Ethnic rhinoplasty means many things to many different cultures. When performing a rhinoplasty, patients usually like to keep some of their ethnic identity, which is understandable. Rhinoplasty involves shaping and sculpting the nasal bones and cartilages underneath the skin of the nose. The skin itself is not changed during the rhinoplasty procedure. The skin of the nose is actually lifted up during the rhinoplasty procedure and then the cartilage and bone is sculpted down, or cartilage grafts are added to build up an area. Some ethnic rhinoplasty procedures involve narrowing wide nostrils, narrowing a wide bridge, and adding height to the bridge due to a low bridge profile. Some ethnic patients have very thick skin in the tip of the nose, which is a significant restriction to seeing a refinement in that area, especially in the tip. Some patients desire to have a strong profile and even a minor convexity dorsal hump left intact to keep their ethnic nose looking very natural. Communication between the patient and the surgeon is of utmost importance to understand what the ethnic patient would like to have performed on their nose. Computer imaging performed in the office setting is also helpful in the communication process to understand what can and what cannot be accomplished with nasal surgery in the ethnic patient. Many ethnic patients who have thick skin require significant postoperative follow-ups, which include taping and cortisone shots placed in the supratip area of the nose to ensure there is no fluid buildup or scar tissue formation in that area. Thick, dark and oily skin over the nasal tip tends to over-heal and retain fluid in the supratip area of the nose, which is just above the actual tip cartilages. William Portuese, M.D. is the founder of the Seattle Rhinoplasty Center.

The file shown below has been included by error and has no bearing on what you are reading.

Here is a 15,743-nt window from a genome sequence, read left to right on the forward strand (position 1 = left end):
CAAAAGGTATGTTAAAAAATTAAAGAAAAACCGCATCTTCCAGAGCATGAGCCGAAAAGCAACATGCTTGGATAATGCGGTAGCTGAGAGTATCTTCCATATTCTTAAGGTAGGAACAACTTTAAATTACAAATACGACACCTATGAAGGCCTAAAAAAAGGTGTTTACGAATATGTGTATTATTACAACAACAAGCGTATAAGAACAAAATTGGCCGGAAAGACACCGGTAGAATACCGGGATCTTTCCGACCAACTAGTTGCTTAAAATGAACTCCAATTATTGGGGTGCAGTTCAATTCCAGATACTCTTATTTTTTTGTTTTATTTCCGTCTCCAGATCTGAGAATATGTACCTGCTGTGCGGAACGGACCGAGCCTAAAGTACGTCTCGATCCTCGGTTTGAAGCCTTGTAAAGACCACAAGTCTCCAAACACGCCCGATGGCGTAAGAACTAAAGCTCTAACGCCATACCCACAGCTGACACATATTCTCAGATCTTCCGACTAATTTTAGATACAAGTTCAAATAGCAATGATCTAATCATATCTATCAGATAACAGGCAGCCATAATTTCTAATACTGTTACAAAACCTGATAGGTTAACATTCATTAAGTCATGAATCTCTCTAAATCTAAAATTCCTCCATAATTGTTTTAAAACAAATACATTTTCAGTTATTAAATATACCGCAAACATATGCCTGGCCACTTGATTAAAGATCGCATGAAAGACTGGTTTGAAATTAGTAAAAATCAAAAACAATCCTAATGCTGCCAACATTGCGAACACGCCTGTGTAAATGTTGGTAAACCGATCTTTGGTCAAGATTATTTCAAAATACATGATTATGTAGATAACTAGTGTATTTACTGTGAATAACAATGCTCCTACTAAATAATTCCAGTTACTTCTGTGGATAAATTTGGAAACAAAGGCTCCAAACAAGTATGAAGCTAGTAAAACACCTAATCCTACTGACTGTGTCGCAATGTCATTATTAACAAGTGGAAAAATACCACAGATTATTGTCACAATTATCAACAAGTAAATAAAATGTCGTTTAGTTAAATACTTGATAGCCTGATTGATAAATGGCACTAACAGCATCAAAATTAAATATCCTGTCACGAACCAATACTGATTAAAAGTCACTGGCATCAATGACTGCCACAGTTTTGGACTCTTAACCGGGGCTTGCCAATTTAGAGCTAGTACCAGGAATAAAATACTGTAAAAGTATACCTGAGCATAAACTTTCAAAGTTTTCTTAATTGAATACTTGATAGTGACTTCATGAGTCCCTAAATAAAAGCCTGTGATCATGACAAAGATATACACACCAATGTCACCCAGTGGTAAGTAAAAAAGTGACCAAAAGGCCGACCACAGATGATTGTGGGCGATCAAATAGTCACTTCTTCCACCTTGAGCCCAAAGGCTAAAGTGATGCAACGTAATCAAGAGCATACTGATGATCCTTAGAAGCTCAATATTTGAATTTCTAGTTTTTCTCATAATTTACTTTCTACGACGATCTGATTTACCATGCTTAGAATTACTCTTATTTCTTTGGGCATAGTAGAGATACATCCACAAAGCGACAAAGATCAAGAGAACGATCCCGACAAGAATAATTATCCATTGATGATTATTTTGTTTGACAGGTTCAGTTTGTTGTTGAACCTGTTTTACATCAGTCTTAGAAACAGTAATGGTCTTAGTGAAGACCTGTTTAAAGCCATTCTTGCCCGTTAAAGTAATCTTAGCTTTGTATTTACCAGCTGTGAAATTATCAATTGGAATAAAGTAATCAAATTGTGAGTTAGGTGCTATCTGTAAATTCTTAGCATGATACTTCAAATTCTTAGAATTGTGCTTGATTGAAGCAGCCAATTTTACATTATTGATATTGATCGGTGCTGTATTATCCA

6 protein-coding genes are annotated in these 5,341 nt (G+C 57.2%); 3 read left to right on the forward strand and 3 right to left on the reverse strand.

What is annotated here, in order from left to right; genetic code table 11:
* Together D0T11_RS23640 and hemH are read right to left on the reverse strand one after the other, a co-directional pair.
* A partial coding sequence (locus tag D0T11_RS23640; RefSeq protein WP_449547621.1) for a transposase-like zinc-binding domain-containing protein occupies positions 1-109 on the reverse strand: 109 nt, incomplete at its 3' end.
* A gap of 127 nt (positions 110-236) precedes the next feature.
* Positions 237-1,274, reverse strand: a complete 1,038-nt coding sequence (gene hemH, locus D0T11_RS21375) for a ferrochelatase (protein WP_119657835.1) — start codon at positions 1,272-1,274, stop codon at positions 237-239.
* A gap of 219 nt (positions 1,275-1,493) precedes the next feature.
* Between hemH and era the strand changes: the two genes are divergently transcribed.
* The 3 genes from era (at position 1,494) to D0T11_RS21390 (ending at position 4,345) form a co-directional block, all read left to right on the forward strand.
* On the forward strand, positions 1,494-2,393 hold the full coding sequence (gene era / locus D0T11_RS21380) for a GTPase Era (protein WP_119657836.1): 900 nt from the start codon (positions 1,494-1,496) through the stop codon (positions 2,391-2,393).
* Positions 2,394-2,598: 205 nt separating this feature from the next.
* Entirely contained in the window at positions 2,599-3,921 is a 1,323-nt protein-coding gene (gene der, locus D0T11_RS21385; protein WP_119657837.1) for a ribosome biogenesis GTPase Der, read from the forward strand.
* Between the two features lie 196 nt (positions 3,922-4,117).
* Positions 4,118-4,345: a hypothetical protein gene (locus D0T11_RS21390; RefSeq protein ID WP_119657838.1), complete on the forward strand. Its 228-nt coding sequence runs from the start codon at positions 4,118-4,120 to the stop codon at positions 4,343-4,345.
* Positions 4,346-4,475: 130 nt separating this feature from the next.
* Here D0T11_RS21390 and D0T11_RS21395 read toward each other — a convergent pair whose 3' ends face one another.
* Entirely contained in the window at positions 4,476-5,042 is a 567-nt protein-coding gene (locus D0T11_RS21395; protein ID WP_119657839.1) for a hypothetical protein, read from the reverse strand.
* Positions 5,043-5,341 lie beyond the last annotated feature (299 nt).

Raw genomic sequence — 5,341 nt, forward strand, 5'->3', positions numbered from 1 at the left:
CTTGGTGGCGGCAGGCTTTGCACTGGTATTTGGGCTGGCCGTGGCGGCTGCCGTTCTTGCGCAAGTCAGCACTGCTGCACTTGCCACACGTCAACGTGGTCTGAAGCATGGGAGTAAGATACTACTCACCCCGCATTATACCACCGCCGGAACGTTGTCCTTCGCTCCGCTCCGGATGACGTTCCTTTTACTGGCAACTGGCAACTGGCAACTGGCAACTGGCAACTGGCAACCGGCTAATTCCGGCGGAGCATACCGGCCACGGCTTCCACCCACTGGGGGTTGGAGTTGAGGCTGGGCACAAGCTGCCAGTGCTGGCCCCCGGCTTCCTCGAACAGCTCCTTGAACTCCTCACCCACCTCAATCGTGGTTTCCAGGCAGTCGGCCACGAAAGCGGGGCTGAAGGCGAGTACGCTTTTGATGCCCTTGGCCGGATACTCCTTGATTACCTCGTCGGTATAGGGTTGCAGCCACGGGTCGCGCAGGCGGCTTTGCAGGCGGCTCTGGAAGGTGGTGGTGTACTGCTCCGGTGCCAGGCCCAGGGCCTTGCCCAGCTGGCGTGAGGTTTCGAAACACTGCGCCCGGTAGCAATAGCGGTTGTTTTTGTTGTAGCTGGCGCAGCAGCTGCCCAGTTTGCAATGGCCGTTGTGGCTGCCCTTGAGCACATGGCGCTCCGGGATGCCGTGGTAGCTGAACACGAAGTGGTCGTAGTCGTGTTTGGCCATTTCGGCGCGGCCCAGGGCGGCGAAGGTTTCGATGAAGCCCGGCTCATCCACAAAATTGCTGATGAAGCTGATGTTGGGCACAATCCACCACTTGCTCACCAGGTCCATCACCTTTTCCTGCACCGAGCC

Dr William Portuese
1101 Madison St #1280, Seattle, WA 98104